How to free up storage on iPhone
You may have already faced the dreaded “iPhone storage full” message, or you may just be living in fear of it. In any case, here are a few tips to help you maintain a decent overhead in your iPhone’s memory and keep a peace of mind:
What is “other” mean in my iPhone storage? How do I delete Other storage?
So, if you go into Settings -> General -> iPhone storage you get a quick overview of all the apps that are taking up space in your phone, assorted by size. That’s cool. Up above, you have this meter, which lets you know how much of your iPhone’s storage is taken up by photos, apps, system files, iCloud Drive files, and… “Other”? What is Other?
Basically, anything that iOS can’t fit into any of its pre-set categories falls into “Other”. I know this doesn’t help by much, so let me give you an example.
If I use an app like BeatMaker 2 to make a few music projects, and record a bunch of sound files, these files will be saved somewhere on the iPhone or iPad — in a folder that I can’t see through the Files app, but one that is exclusive to BeatMaker.
iOS will call these 3rd party project files “Other” and that little gray bar will grow.
This logic applies to a plethora of other apps. For example, if you are opening a .zip file in iZip, what’s really happening is that iOS is creating a copy of the file for the iZip app and adding it in the app’s exclusive (and invisible) folder. After you extract the files, you can export them for use with any other app you choose. However, a copy of the extracted package will still stay in that iZip app. To get rid of it, you need to get back into iZip and manually delete it.
So, in other words, it’s a bit hard to track what exactly is filling up that Other bar, and there isn’t an easy way to delete said files. You just need to be aware of the iOS file system’s peculiar workings and remember to enter specific apps to delete old stuff when you no longer need it.
Delete some games and apps, maybe?
OK, let me suggest — instead of deleting them, you have the option to “Offload” these apps. What this means is that iOS will keep any documents and saves that are relevant to these apps, but will delete the actual app from the iPhone. Its icon will remain in place to remind you of its existence and you can initiate a re-download by simply tapping said icon.
Try it out, see if you actually miss Call of Duty: Mobile.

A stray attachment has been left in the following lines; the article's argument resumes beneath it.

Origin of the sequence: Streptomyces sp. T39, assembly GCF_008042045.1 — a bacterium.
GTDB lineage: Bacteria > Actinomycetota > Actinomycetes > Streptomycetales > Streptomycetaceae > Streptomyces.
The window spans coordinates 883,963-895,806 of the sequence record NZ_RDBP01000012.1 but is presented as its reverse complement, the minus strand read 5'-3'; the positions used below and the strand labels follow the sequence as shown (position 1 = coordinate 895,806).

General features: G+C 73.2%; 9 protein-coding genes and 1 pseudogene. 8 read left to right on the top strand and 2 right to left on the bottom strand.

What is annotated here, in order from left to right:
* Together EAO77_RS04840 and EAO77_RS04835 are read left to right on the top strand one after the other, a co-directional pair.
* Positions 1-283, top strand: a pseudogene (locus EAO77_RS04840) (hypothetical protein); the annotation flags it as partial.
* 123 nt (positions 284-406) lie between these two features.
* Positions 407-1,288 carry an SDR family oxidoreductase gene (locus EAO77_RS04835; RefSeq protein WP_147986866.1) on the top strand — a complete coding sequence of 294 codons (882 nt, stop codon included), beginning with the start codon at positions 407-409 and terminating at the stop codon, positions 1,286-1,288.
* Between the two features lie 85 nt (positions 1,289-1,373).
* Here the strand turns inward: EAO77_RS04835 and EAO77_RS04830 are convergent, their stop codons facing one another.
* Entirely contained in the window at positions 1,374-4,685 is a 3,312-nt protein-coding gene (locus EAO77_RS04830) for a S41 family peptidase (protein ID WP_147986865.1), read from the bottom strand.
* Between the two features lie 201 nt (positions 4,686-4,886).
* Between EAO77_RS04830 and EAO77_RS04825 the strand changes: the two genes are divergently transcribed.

Set up automatic app offload
If you find it hard to decide, you can set up automatic app offloading. Basically, whenever iOS detects that you haven’t been using an app for quite a bit, it will offload it for you. Personally, I stay away from this option, because it can delete an app that I only very rarely need, but when I do — I want it instantly. For example — a currency converter.
Photos and video
We do love our smartphone cameras, taking memorabilia left and right, event re-taking shots multiple times just in case. That’s cool, but these high-res images and videos sure have a tendency to take up a ton of space!
You have a couple of options to tame this storage-hungry beast. For one, you can set the iPhone to save media in a High-Efficiency format (this is on by default, but hey, check it just in case). Photos will be saved in HEIF format, which means they retain their quality, but the file sizes are a quarter of the JPG size.
It should be noted that this makes it a bit more cumbersome to share photos and videos. Yes, if you send them through any chat app, said app will apply the needed compression and conversion to make the media viewable on an Android phone or Windows PC. But if you upload these photos to a cloud service of any kind and try to share them this way, there’s a good chance some recipients may not be able to view them.
But the point remains that whether you choose to go with High Efficiency or the classic formats, photos and videos will eventually, and inevitably, start eating away at your iPhone’s storage.
Use iCloud to store photos
You have two best options here. One — sync your photos with iCloud and choose the option “optimize iPhone storage”. This means that older photos will be deleted from the phone (but kept in iCloud) and you will only see small thumbnails of them as you scroll through your gallery. Whenever you tap one, the iPhone will re-download the full resolution image so that you can view it.
This is a method that works well as it’s at the core of the Apple ecosystem and a part of iOS’ feature set. But there’s a small caveat — you will need to pay for the iCloud storage that’s housing those photos and videos. And, eventually, you will need to filter through them, delete the unwanted ones, and download and store your “keep forever” photos, as they start to clog up your iCloud as well.